Liked by 1 person

      • I’m so glad you enjoyed this, Cynthia! I consider your praise quite the compliment 🙂 And, oh, I DO hope you read these someday, and when you do, always keep in mind that each book grows with the story and characters in depth and tension, so don’t be tempted to quit too early. They’re magnificent!

        And you must follow by going to my home page, I’m guessing. I think when it’s by email notification you’re led directly to the post itself, so then if you clicked on the link the home page would open in a separate tab so the music would play without interruption when you’re back at the post page 🙂 That was my intent, anyway lol In fact, it loops!

        Liked by 1 person

    • Hey, Joanna 🙂 So glad you liked it! I REALLY enjoyed writing it for all the reasons mentioned within it. SUCH a special time/book for me 🙂

      And yes, I always attend our local NJ SCBWI conference in June. It’s the BEST! 🙂 Of course, I may be biased, having helped head it in the past! lol Do you attend? I can’t recommend conferences and writing events enough. There’s nothing like being around kindred Kidlit spirits and certainly all the networking 🙂


  3. Love it or hate it, the internet can make reading more powerful, it allows us to find opinions and theories straight away and through that friends and that is such an amazing gift. For some reason I remember more about the film than the book, apart from where they go into that cave to get a horcrux, I remember that bit although I knew bad stuff was going to happen straight away, a bit like Jaosn and the Argonauts.

    Liked by 1 person

    • Hey, Ste J! 😀 So true…I will always have a love/hate relationship with the internet, but do my best to stay with the positives (as you stated 🙂 ) and avoid the negatives (including the time suck) when possible!

      Having been away from reading the books for about 7 1/2 years, I found, too, that the movie versions were, in many ways, my prominent memory—and that REALLY ticked me off! Because of that, I no longer have the desire to watch the movies at all. I loved them up until “Phoenix” in which the distortion became too damaging to the story (I think), but now it’s bothering me that all the movies affected my memory of the books I knew SOOOOooooo well!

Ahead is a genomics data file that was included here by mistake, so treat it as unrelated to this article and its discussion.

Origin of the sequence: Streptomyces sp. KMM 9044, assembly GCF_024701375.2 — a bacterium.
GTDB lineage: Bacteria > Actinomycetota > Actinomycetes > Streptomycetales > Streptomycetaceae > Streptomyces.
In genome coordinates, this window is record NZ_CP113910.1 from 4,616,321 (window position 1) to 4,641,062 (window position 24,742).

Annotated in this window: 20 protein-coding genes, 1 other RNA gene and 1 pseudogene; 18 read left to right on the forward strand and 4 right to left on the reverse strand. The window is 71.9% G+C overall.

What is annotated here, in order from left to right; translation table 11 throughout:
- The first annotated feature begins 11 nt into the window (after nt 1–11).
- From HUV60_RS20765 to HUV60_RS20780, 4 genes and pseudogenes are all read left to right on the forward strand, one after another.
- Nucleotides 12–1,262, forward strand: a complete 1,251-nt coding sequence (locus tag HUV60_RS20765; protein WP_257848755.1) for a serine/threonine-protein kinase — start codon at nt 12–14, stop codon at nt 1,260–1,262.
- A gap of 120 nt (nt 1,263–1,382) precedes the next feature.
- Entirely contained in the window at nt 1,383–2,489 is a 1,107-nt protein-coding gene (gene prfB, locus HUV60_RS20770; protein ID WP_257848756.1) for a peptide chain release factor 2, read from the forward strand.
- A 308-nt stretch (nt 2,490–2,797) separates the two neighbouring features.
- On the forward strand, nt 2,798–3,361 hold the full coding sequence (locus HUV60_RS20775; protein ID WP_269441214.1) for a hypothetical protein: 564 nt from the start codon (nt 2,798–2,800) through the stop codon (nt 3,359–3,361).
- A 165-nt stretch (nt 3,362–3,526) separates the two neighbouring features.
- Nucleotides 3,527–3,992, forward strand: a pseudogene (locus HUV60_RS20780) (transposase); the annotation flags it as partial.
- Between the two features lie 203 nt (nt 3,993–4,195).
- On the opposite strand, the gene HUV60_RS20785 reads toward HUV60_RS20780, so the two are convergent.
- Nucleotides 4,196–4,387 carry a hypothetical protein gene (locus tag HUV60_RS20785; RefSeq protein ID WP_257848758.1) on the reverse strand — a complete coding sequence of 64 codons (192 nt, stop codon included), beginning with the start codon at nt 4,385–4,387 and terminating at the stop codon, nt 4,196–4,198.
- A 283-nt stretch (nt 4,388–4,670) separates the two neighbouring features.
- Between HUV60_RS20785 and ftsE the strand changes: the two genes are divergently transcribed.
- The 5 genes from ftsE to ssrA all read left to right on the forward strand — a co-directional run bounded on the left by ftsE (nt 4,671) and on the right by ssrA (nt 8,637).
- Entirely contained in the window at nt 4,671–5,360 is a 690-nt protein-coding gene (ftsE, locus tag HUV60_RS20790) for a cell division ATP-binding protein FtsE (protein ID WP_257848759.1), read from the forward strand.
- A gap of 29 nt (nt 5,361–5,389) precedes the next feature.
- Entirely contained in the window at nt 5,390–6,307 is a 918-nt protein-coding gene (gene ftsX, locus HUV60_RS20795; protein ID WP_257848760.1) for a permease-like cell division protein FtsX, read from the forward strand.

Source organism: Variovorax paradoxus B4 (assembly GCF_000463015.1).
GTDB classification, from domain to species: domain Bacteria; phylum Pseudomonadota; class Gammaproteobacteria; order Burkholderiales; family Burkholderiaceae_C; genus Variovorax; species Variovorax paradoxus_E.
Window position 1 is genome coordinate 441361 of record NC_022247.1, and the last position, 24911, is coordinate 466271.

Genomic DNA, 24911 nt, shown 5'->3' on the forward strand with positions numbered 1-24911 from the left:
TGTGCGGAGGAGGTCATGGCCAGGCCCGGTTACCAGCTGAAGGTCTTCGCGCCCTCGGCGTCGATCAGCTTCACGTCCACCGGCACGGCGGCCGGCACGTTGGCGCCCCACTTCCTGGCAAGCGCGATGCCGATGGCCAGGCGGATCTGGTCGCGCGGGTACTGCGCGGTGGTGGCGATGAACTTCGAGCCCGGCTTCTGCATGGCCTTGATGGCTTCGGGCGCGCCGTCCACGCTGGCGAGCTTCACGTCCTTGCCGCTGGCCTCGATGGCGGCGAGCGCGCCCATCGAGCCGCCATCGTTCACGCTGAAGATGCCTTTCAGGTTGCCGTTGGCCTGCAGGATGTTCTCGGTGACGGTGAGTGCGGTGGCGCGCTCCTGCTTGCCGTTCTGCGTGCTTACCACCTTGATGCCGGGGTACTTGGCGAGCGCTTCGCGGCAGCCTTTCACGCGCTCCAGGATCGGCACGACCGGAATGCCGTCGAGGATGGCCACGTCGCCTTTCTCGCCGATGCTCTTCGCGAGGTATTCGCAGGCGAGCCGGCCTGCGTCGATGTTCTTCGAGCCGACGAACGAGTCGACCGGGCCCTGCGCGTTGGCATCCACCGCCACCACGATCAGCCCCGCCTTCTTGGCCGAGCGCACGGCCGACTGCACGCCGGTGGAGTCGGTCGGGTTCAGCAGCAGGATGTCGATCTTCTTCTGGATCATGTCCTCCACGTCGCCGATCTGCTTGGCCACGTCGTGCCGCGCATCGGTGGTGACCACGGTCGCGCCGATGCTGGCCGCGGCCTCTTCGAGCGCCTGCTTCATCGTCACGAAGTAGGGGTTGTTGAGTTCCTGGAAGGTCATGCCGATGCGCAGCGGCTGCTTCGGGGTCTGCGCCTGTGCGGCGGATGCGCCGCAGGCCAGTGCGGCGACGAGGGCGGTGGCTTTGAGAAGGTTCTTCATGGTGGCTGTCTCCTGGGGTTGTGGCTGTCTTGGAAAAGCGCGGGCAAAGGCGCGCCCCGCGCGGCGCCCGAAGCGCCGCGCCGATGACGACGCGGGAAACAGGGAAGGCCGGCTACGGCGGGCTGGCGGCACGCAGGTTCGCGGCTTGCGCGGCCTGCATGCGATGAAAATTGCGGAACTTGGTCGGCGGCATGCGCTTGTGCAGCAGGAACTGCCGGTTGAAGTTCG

• I hear you on that, I remember trying to reread Lord of the Rings years ago and just had all the movie visuals which was disappointing, I try to avoid films where possible but usually end up watching them out of curiosity and then I can point out how much better the book is, ha!

        Liked by 1 person

        • Yep! The only movie I can wholeheartedly say surpassed (FAR surpassed, in my opinion) the book/s was my beloved “The Wizard of Oz.” That movie is amazing 😀 But I hated the one book I read (as an adult, which may be why). Literally, from the first page it was like pulling my literary teeth pushing my way through that book! lol


          • The Oz books are a huge departure, I have all of them but have only read four, I remember one had lots of cutlery puns which greatly amused me. The Wizard of Oz was a great film, I loved Return to Oz as well, it’s still sinister today.

            Liked by 1 person

            • You know, I haven’t watched “Return to Oz,” partially ’cause it looks kinda creepy to me, but also because I’m sort of protective (?) of the first film rendition. I really should try to watch it. I was also recently given a pretty detailed rundown of Wicked, too. Sounds so dark!


  4. What a timely post for me! I’m about to begin a fantasy unit with my 5th graders, and I was angsting over which book to use as my interactive readaloud. I think you’ve nailed it for me! Especially since I can use your post to show kids the lasting effects of community and the line of writing to reading. I study books for myself too, always looking to integrate the art and the craft of it all. JK Rowling certainly is a great role model for us all!

    Liked by 1 person

    • Gael, this THRILLS me!!! I can’t tell you how gratifying this is 😀 I never even thought this post would even serve that kind of worthy purpose. You really make it feel worth the time 🙂 I DO hope your students get something out of all of it. J. K. Rowling’s work has merit on SO many levels, and you’ve just shown how 🙂 Thank you!